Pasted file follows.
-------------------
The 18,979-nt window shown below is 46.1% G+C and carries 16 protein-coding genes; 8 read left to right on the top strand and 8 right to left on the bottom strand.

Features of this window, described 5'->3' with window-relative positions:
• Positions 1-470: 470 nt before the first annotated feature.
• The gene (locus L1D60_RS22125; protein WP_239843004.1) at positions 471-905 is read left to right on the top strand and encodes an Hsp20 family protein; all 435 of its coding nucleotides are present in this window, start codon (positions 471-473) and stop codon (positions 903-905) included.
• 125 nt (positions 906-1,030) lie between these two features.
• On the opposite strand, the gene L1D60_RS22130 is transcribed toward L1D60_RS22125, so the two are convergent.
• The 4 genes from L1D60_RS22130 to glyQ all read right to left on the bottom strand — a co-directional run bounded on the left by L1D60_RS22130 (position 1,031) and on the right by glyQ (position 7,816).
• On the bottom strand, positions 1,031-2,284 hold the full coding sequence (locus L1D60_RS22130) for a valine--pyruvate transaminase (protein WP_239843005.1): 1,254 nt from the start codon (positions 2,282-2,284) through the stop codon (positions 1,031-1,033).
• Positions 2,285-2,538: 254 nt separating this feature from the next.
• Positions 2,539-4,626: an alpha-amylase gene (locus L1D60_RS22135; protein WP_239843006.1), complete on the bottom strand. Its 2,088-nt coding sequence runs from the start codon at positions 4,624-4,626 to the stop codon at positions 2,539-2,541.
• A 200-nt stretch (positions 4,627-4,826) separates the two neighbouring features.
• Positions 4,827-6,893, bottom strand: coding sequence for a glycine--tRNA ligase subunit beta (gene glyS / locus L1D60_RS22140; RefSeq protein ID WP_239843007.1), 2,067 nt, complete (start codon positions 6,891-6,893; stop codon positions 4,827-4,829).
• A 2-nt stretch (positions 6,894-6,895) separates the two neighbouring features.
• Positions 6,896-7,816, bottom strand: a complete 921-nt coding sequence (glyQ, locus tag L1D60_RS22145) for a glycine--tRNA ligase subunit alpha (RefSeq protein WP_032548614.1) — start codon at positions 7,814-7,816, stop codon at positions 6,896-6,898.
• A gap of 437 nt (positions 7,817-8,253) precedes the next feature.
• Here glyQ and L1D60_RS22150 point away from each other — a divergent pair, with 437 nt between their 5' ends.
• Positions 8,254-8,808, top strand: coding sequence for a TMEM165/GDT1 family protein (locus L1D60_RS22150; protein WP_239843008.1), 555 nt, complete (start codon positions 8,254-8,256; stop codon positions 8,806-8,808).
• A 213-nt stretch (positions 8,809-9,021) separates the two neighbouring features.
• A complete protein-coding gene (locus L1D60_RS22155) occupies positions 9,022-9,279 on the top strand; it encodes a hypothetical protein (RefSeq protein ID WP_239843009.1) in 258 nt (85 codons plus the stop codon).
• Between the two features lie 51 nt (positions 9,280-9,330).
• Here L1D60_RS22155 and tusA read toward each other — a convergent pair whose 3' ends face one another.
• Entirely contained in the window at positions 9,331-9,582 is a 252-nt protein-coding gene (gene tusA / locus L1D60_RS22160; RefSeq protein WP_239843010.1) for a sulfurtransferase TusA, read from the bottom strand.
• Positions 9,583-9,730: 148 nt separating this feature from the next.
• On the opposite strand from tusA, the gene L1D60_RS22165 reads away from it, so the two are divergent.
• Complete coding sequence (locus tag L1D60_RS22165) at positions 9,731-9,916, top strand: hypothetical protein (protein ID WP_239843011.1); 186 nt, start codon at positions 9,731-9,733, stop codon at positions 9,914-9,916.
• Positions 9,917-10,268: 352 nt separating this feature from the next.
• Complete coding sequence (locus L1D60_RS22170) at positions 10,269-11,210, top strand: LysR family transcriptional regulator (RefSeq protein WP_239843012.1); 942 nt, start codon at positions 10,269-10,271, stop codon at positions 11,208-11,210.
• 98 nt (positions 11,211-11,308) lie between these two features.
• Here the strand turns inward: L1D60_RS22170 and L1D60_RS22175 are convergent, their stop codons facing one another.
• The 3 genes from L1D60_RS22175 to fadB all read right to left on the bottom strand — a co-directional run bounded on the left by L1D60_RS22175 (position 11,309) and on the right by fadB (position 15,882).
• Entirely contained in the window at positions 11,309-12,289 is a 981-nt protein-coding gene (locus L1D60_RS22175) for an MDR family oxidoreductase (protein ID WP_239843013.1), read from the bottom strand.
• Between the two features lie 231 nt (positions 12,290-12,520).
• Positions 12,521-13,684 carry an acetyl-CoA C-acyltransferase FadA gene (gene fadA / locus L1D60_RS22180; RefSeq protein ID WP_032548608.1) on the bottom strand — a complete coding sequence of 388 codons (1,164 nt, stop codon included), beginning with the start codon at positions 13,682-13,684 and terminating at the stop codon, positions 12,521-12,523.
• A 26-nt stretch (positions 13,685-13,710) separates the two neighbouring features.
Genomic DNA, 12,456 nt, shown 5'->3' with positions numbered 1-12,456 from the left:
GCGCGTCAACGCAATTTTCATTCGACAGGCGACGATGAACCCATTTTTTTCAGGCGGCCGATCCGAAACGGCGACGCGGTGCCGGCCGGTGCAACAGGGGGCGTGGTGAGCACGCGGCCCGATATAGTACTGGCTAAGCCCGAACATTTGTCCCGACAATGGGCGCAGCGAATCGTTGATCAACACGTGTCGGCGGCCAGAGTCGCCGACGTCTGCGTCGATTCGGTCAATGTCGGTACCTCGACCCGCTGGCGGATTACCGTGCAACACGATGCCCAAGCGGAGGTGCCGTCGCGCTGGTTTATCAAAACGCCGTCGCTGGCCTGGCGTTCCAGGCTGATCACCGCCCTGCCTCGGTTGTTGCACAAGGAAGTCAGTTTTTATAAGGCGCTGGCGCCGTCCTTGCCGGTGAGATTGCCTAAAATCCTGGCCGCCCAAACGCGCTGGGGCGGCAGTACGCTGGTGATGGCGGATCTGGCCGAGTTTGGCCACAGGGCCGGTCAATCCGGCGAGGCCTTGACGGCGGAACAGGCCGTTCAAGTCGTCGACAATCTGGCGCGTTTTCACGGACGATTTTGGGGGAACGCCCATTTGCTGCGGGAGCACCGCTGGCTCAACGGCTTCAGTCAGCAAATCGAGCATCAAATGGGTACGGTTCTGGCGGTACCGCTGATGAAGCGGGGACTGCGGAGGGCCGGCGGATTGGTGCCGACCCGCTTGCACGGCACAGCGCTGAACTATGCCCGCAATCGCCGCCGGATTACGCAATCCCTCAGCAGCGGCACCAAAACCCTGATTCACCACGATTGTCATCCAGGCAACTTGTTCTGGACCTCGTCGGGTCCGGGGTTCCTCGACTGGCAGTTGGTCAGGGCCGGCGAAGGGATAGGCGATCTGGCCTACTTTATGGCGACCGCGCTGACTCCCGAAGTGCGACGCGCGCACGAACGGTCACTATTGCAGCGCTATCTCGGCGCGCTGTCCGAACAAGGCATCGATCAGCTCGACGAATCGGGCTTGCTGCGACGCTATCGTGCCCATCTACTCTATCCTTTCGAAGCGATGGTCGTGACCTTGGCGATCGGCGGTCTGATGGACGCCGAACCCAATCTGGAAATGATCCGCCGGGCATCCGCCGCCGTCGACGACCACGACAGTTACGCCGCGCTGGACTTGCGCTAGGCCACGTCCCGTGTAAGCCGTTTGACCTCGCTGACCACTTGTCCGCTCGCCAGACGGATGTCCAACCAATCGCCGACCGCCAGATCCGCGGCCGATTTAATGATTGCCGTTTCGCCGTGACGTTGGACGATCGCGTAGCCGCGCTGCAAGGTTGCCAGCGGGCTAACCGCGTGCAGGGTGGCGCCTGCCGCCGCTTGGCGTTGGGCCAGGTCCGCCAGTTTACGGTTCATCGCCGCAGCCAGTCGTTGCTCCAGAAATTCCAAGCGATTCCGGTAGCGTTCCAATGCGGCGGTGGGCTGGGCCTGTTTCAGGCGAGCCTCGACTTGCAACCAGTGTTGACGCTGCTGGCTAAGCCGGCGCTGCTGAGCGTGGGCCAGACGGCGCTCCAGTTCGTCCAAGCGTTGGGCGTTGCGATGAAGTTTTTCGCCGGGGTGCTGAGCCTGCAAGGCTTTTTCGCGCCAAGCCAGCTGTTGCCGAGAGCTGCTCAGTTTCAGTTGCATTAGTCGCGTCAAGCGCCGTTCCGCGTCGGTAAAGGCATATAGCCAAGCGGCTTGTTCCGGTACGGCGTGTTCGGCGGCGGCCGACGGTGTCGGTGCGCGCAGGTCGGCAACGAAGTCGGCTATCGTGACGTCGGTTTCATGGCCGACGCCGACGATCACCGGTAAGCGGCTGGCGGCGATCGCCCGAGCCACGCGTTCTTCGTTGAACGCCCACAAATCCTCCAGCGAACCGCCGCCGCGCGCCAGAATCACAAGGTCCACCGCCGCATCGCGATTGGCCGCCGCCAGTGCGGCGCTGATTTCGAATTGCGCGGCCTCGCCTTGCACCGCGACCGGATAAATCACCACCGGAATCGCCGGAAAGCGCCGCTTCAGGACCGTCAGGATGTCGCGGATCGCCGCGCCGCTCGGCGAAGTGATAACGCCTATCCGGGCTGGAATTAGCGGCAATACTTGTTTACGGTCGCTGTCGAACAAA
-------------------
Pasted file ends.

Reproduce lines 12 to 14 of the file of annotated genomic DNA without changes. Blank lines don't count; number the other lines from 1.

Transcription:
• Positions 4,827-6,893, bottom strand: coding sequence for a glycine--tRNA ligase subunit beta (gene glyS / locus L1D60_RS22140; RefSeq protein ID WP_239843007.1), 2,067 nt, complete (start codon positions 6,891-6,893; stop codon positions 4,827-4,829).
• A 2-nt stretch (positions 6,894-6,895) separates the two neighbouring features.
• Positions 6,896-7,816, bottom strand: a complete 921-nt coding sequence (glyQ, locus tag L1D60_RS22145) for a glycine--tRNA ligase subunit alpha (RefSeq protein WP_032548614.1) — start codon at positions 7,814-7,816, stop codon at positions 6,896-6,898.